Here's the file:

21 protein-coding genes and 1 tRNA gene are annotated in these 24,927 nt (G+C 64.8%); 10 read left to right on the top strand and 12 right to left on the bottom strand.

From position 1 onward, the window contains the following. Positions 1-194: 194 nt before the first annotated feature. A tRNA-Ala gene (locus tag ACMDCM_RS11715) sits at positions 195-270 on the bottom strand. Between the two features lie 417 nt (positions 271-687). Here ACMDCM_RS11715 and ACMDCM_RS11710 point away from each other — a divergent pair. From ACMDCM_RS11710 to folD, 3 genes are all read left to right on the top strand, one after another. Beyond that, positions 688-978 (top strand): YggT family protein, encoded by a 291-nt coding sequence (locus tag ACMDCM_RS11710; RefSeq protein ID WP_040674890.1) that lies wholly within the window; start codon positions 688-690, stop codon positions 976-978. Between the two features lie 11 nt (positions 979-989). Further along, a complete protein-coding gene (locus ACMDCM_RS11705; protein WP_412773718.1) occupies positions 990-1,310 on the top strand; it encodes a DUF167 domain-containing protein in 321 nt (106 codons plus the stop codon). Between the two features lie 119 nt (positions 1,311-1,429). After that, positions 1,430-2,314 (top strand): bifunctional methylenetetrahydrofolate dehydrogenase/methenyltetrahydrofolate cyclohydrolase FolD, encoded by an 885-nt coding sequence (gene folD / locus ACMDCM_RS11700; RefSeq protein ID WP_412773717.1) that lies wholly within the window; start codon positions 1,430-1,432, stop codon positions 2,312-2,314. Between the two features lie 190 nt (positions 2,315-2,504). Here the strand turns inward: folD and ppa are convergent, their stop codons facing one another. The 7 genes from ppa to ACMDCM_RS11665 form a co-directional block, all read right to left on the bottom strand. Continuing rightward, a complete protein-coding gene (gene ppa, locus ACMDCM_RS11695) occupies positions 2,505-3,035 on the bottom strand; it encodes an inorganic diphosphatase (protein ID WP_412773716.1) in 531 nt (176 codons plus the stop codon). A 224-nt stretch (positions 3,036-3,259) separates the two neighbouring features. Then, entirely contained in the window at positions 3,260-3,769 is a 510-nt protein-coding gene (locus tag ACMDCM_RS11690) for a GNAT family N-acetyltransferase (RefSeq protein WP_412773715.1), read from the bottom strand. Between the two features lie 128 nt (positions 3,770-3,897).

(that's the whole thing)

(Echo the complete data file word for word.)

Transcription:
21 protein-coding genes and 1 tRNA gene are annotated in these 24,927 nt (G+C 64.8%); 10 read left to right on the top strand and 12 right to left on the bottom strand.

From position 1 onward, the window contains the following. Positions 1-194: 194 nt before the first annotated feature. A tRNA-Ala gene (locus tag ACMDCM_RS11715) sits at positions 195-270 on the bottom strand. Between the two features lie 417 nt (positions 271-687). Here ACMDCM_RS11715 and ACMDCM_RS11710 point away from each other — a divergent pair. From ACMDCM_RS11710 to folD, 3 genes are all read left to right on the top strand, one after another. Beyond that, positions 688-978 (top strand): YggT family protein, encoded by a 291-nt coding sequence (locus tag ACMDCM_RS11710; RefSeq protein ID WP_040674890.1) that lies wholly within the window; start codon positions 688-690, stop codon positions 976-978. Between the two features lie 11 nt (positions 979-989). Further along, a complete protein-coding gene (locus ACMDCM_RS11705; protein WP_412773718.1) occupies positions 990-1,310 on the top strand; it encodes a DUF167 domain-containing protein in 321 nt (106 codons plus the stop codon). Between the two features lie 119 nt (positions 1,311-1,429). After that, positions 1,430-2,314 (top strand): bifunctional methylenetetrahydrofolate dehydrogenase/methenyltetrahydrofolate cyclohydrolase FolD, encoded by an 885-nt coding sequence (gene folD / locus ACMDCM_RS11700; RefSeq protein ID WP_412773717.1) that lies wholly within the window; start codon positions 1,430-1,432, stop codon positions 2,312-2,314. Between the two features lie 190 nt (positions 2,315-2,504). Here the strand turns inward: folD and ppa are convergent, their stop codons facing one another. The 7 genes from ppa to ACMDCM_RS11665 form a co-directional block, all read right to left on the bottom strand. Continuing rightward, a complete protein-coding gene (gene ppa, locus ACMDCM_RS11695) occupies positions 2,505-3,035 on the bottom strand; it encodes an inorganic diphosphatase (protein ID WP_412773716.1) in 531 nt (176 codons plus the stop codon). A 224-nt stretch (positions 3,036-3,259) separates the two neighbouring features. Then, entirely contained in the window at positions 3,260-3,769 is a 510-nt protein-coding gene (locus tag ACMDCM_RS11690) for a GNAT family N-acetyltransferase (RefSeq protein WP_412773715.1), read from the bottom strand. Between the two features lie 128 nt (positions 3,770-3,897).